result.on('progress', (job, percents) => console.log('project is at: ' + percents + '%'))
    result.on('finished', job => console.log('project rendering finished'))
    result.on('error', err => console.log('project rendering error', err))


This code creates a client connection to a Nexrender API server, using the createClient method provided by the @nexrender/api package.

It then sets the host and secret credentials required to access the server, and sets the polling interval to check for job updates every 3000 milliseconds.

The main function uses the client to add a new job to the server, specifying the template source and composition to use. The result object is returned by the addJob method and is used to track the job's progress.

The result object also sets up event listeners to handle job events such as creation, starting, progress updates, completion, and errors. When an event is triggered, the corresponding callback function is called to handle it.

If you are running the Nexrender server on the same EC2 instance as the client script, you can use the internal IP address of the instance, which can be obtained by running the curl <> command from within the instance.

If you want to access the Nexrender server from outside the instance (for example, from your local computer), you would use the public IP address or DNS name of the EC2 instance, which you can find in the EC2 console or by running the curl <> command from within the instance. However, you would need to make sure that the necessary security group rules are in place to allow inbound traffic to the instance on the Nexrender server port.

How to copy a file over

scp -i <path to private key> <local file path> <ec2-user>@<public IP or hostname>:<remote directory>

Online API Testing Tool | Test Your API Online


mkdir nexrender-server
cd nexrender-server

npm init -y
**This will create a package.json file in the nexrender-server directory.**

**Run the following command to install the nexrender server node package:**
npm install nexrender-server

Once the installation is complete, 
you can start the nexrender server node by running the following command:

Installing worker

Requirements: Windows/Mac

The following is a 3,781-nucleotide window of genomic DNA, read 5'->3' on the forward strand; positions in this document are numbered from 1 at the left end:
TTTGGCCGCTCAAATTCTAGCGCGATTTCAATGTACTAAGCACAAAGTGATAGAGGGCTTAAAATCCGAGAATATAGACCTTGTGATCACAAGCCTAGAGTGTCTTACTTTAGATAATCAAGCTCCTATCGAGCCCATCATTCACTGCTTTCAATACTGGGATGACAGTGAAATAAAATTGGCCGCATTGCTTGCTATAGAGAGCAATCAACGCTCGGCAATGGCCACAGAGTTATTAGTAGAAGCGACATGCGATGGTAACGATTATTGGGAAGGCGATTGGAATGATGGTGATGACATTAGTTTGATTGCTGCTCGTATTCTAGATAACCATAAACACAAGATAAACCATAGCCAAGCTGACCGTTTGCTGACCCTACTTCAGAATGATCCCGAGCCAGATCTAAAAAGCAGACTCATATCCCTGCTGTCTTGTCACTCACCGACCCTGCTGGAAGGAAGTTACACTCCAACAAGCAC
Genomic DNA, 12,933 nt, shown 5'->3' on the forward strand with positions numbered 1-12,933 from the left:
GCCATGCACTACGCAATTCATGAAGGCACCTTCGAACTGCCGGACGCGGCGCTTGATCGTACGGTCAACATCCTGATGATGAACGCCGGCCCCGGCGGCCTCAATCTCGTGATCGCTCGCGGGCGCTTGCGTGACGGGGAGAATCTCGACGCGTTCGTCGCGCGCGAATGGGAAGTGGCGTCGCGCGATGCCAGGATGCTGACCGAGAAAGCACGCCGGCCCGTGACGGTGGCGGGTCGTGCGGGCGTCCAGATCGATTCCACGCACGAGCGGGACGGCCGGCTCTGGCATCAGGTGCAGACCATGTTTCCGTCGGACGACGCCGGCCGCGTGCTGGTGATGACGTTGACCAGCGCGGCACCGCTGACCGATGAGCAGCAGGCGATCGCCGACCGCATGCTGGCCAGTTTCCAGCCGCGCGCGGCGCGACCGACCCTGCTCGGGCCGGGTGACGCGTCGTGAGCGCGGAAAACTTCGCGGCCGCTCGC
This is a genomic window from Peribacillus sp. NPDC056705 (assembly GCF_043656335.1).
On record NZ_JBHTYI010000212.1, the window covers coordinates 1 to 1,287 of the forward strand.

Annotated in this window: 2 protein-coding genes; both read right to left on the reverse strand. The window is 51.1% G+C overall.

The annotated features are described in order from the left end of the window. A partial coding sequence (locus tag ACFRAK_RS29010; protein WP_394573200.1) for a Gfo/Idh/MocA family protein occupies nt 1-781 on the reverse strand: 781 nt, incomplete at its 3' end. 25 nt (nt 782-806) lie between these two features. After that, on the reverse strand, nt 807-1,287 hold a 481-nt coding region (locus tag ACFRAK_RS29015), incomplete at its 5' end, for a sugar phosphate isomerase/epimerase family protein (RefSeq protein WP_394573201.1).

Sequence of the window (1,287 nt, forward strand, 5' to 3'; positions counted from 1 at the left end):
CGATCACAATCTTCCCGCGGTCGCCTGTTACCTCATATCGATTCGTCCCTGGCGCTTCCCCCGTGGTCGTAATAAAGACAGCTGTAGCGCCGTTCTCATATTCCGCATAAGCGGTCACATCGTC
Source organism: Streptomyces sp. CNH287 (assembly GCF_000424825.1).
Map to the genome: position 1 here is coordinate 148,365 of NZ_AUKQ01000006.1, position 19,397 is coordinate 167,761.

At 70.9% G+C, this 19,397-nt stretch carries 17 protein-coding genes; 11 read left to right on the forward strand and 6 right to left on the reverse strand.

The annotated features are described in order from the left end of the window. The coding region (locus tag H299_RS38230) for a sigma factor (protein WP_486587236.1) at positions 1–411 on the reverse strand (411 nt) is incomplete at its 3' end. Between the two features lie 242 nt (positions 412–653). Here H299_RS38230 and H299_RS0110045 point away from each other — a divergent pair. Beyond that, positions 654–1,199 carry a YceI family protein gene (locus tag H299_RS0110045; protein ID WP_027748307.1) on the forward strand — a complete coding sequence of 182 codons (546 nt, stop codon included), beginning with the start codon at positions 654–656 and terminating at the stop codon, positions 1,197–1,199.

Pre-requisite: After Effects

If you have the binary file for the Nexrender Worker, you can still use it on your Mac laptop. To run the Nexrender Worker binary, you will need to open a terminal window and navigate to the directory where the binary file is located. Then, you can run the binary using the following command:


This will start the Nexrender Worker on your Mac laptop. By default, the worker will look for a Nexrender server running at http://localhost:3000 and will not use a worker secret key.


If you need to connect the worker to a different server or use a worker secret key, you can pass command-line options to the binary. For example, to connect the worker to a server running at and use a worker secret key of abc123, you can run the following command:

./nexrender-worker-macos --host <> --secret myapisecret

npm: @nexrender/worker

Deploy NodeJS APP on AWS EC2 Instance | NodeJS on EC2 | Running NodeJS APP on AWS EC2 | AWS Projects

Curl vs JavaScript API

Curl and JavaScript API client are both used for interacting with APIs, but they have different use cases and advantages.

Curl is a command-line tool used to transfer data to and from servers using various protocols, including HTTP, HTTPS, and FTP. It is useful for testing APIs or automating tasks that require interacting with servers through the command line. Curl is particularly useful for quick one-off requests or for scripting repetitive tasks.

On the other hand, a JavaScript API client, such as the @nexrender/api library shown in your example, is a software module that can be integrated into a web application to interact with an API. It is useful for more complex API interactions or when you need to handle API responses in a specific way.

The JavaScript API client provides a more user-friendly interface for interacting with the API, making it easier to handle responses and errors, and can be integrated into more complex applications. It also provides additional functionality, such as event listeners that can notify you of job progress or errors.

In summary, if you need to quickly test an API or automate tasks, curl is a good choice. If you are building a web application that interacts with an API, a JavaScript API client may be a better choice.

Sending curl to server

curl \\
    --request POST \\
    --header "nexrender-secret: myapisecret" \\
    --header "content-type: application/json" \\
    --data '{"template":{"src": "file:///Users/ddu/Desktop/nexrender/project/project.aep",
            "composition": "MAIN"}}' \\

Submitting Form Responses to a server

Formatting Google Forms to JSON for nexrender

  • Set up a Google Form to collect render job details: You can create a Google Form to collect details about the After Effects project to be rendered, such as the composition name, output format, and render settings.

  • Create a script: You can use a programming language such as JavaScript, Python, or Ruby to create a script that reads the data from your Google Form and sends a request to the nexrender API.